I’m reading Ray Dalio’s Book called “Principles” at the moment and it inspired me to write a post on the principles that we all need to have in place when it comes to nutrition.
A collection of firm principles will help you make better decisions in all walks of life and nutrition is no different. The issue with food is that it’s a vast topic and everyone has an idea of what works. Every week there’s a new “technique” or “hack” popping up.
These ideas are alluring because they make us believe that there may be an easier way or easier way than what we’ve tried in the past. There are extreme transformational diets, paleo, keto, vegan, plant based, low carbs, high carb, dukkan, 5:2, atkins. The list is endless.
No single act is going to give you instant results. Sure, you can reduce carbs or sugar and drop weight quickly but to build a sustainable nutrition plan over the long term you need to practice food skills consistently.
The issue with everything that has caused you to fail in the past was that you’ve focused on the the techniques, not the principles.
A low carb diet is useless if you over eat at every meal. The paleo diet won’t work if you stuff your face with high fat food all day. A vegan diet full of refined grains is no different. The same goes for your movement practice. A handstand is never going to be possible if you never spend time on the basic principles needed to build a solid structural base for the handstand.
Consistent practice of principles are what counts, not techniques.
The underlying principles required for all of the things you wish to achieve in life are inherently simple but a lot of the times they are tough to maintain and execute consistently. Whatever your goal is, you need to know what are the underlying principles that are required to achieve this goal before you get caught up in all the techniques that can help along the way.
If your goal for 2018 is to lose body fat here are a few principles that will never change.
- Eat slowly (20 minutes)
- Eat mostly whole foods
- Eat till 80% full
- Eat protein and veggies at each meal
- Reduce refined sugar and carbohydrates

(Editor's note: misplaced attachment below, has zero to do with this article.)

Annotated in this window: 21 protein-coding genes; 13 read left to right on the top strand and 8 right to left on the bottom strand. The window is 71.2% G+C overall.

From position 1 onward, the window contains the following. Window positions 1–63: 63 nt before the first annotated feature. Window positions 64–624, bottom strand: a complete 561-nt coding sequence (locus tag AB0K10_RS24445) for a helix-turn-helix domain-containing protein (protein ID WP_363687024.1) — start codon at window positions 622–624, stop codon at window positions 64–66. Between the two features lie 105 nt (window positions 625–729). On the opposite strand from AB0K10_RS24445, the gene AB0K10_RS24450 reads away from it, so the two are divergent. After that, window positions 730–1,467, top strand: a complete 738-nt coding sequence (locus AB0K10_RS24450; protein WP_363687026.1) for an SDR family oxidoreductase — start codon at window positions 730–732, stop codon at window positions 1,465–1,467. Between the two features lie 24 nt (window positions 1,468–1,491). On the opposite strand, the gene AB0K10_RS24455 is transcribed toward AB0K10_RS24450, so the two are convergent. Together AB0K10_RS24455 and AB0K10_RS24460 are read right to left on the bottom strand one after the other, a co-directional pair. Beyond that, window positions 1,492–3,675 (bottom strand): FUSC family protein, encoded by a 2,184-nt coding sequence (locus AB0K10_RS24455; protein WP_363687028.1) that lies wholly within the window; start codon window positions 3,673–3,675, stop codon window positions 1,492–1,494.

- Get at least 7 hours sleep a night
- Do something to manage your stress – yoga, meditation, long walks, mindfulness practice
- Do some form of resistance training 3 days a week for 30 minutes – barbells, dumbbells, bodyweight training.
Being able to apply all of these “skills” will result in your never having to worry about your weight again. The difficulty arises when we try and implement one if not all of them at once. This is where planning and coaching comes in. If you have practiced poor nutritional habits for most of your life these new skills will take time.
My advice is to pick one and do it as well as you can for 2 weeks. A simple way to track this is like I’ve done below. Every evening reflect on whether or not you completed your habit or not. If you hit the habit you mark an X. Once you are hitting the habit 80% of the time over two weeks then you can add the next one and the process repeats itself.
The most important thing about the principles is practice. If you practice eating food when you’re stressed out, you get better at it. If you practice having chips every-time you watch a movie, after a few weeks you’ll improve at that also. Look at all of your behaviours as good skills bringing you closer to your goals or negative skills that are leading you further astray.
“Practice and all is coming” – K Pattabhi Jois
Discomfort is a necessity when practicing new skills
I always tell my clients that when they are stretching they should feel some discomfort but not pain. This is pretty vague and varies between individuals but it gets people understanding that they should be stressing their bodies somewhat to see a change. It’s no different with strength work. When we work on a new progression, it’s uncomfortable at the start. Then you adapt and it gets easier. Once you have it at a level of ease we add another progression,
This is exactly what we do with your food habits. Stopping eating when you’re not stuffed is tough at the start. But it gets easier, remember that. The issue is that we need to go through that level of discomfort to promote change in your behaviour. Another thing to note is that we will have to revisit these habits over and over again and continually refine them or start them again throughout our life times.
These habits are going to be challenging and you will want to give up. please don’t! Stick with it and keep showing up every day. It takes so much self awareness and daily check ins but it will be worth it when you finally take control of your health. Remember if it were easy we’d all have 6 packs.
The daily check in is why I love the Procoach system I use with my clients. Everyday they get an email check in reminding them about their habit along with a bit of nutritional education.